dwi2fod: [ERROR] unexpected value supplied for argument "algorithm" (valid choices are: csd, msmt_csd)
That’s me stnanking the documentation in light of the most recent tagged update.
dwi2response has an algorithm called ‘
msmt_5tt’, named such because it uses a five-tissue-type (5TT) image to assist in determining appropriate tissue response functions for the MSMT algorithm. But longer-term, this will not be the exclusive algorithm for determining response functions for the MSMT algorithm. In
dwi2fod, the algorithm is referred to as
Thankfully the terminal error pointed you in the right direction, but thanks for letting us know: I’ll fix the documentation imminently.
[WARNING] Diffusion encoding of input file does not match number of image volumes; omitting gradient information from output image
The MRtrix3 developers have had multiple internal arguments about this issue. What’s happening here is:
MRtrix3 will store the diffusion gradient table within the image header where possible. In this particular example, these data are used by
These data are also propagated through to the image(s) output by
dwi2fod. Note however that these images are not diffusion volumes, but represent coefficients in the spherical harmonic basis. Therefore, the number of volumes in such an FOD image will almost always differ from the number of DWIs (and hence the number of entries in the diffusion gradient table).
Later, when you run
mrconvert -coord 3 #, the
mrconvert command observes that you are extracting a subset of image volumes, and tries to extract only the appropriate corresponding entries in your diffusion gradient table. But it can’t do this unambiguously, since there is a mismatch between the number of diffusion gradient table entries, and the number of image volumes. Therefore, it discards the gradient table, and warns you that it is doing so.
Some argue that the diffusion gradient table is no longer relevant / necessary if an image contains spherical harmonic coefficients, and will inevitably result in ambiguous cases and corresponding warnings such as this, and should therefore be erased from the image header by
dwi2fod. Others argue that knowing the diffusion gradient table that was used in deriving a spherical harmonic representation may still be useful later on.
We welcome user feedback regarding what people think is the most intuitive / useful behaviour here.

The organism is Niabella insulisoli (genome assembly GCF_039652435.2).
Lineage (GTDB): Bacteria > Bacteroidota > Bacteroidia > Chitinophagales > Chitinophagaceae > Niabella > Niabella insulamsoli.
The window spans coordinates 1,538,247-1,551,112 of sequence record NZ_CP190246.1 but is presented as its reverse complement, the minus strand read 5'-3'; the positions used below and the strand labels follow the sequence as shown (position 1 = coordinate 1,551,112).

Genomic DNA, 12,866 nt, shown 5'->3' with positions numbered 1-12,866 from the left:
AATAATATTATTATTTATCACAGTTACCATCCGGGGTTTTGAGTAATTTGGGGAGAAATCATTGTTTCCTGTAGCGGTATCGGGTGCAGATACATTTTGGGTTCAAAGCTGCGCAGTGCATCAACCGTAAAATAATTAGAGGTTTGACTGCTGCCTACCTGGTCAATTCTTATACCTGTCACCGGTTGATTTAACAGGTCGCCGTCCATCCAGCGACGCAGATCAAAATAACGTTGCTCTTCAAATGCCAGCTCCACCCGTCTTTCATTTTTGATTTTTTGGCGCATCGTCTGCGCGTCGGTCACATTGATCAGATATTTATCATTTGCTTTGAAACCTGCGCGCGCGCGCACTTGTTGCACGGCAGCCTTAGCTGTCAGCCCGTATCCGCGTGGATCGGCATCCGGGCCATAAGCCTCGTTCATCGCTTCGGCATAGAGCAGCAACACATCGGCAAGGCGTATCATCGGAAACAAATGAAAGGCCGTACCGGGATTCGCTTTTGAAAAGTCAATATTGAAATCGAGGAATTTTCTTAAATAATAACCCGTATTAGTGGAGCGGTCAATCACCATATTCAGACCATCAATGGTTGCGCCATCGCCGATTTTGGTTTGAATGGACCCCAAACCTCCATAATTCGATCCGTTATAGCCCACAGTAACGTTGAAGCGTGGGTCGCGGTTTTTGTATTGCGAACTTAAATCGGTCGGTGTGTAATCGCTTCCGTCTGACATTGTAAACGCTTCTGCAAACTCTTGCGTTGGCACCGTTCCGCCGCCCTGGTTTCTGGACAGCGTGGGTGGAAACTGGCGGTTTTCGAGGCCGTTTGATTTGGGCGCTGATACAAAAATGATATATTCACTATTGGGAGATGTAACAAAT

mrview: [ERROR] Input parcellation image must have an integer datatype; try running mrconvert -datatype uint32 mrview: [ERROR] Connectome matrix contains 84 nodes; expected 0
This is not to do with the diffusion image processing, but the parcellation image
nodes_fixSGM.mif. A ‘label image’ must by design contain integer values corresponding to different parcels. Therefore, the
mrview connectome tool will refuse to be initialised by an image that is stored using a floating-point value type. Note that it’s possible for an image to in fact contain only integer values, despite using a floating-point data representation; but I chose to instead enforce the data type of the image when used as the parcellation image in the
mrview connectome tool, as a way of guaranteeing that an appropriate image is being provided.
Short-term, you can use the suggestion contained within the terminal error message to fix the problem:
mrconvert nodes_fixSGM.mif nodes_fixSGM_int.mif -datatype uint32
Longer-term, I’ll need to figure out where the issue is arising and fix it.
labelconvert explicitly makes the output image an integer type for precisely this reason, so there must be a command being used within the
labelsgmfix script that is setting the image type back to floating-point.
The second error line:
mrview: [ERROR] Connectome matrix contains 84 nodes; expected 0
is a red herring. That’s
mrview loading your connectome matrix, and checking to see if it has the same number of rows/columns as your parcellation image has parcels; but because the parcellation image didn’t load properly, there’s an inevitable mismatch between these two quantities.
Thanks for the reports, and welcome to the forum!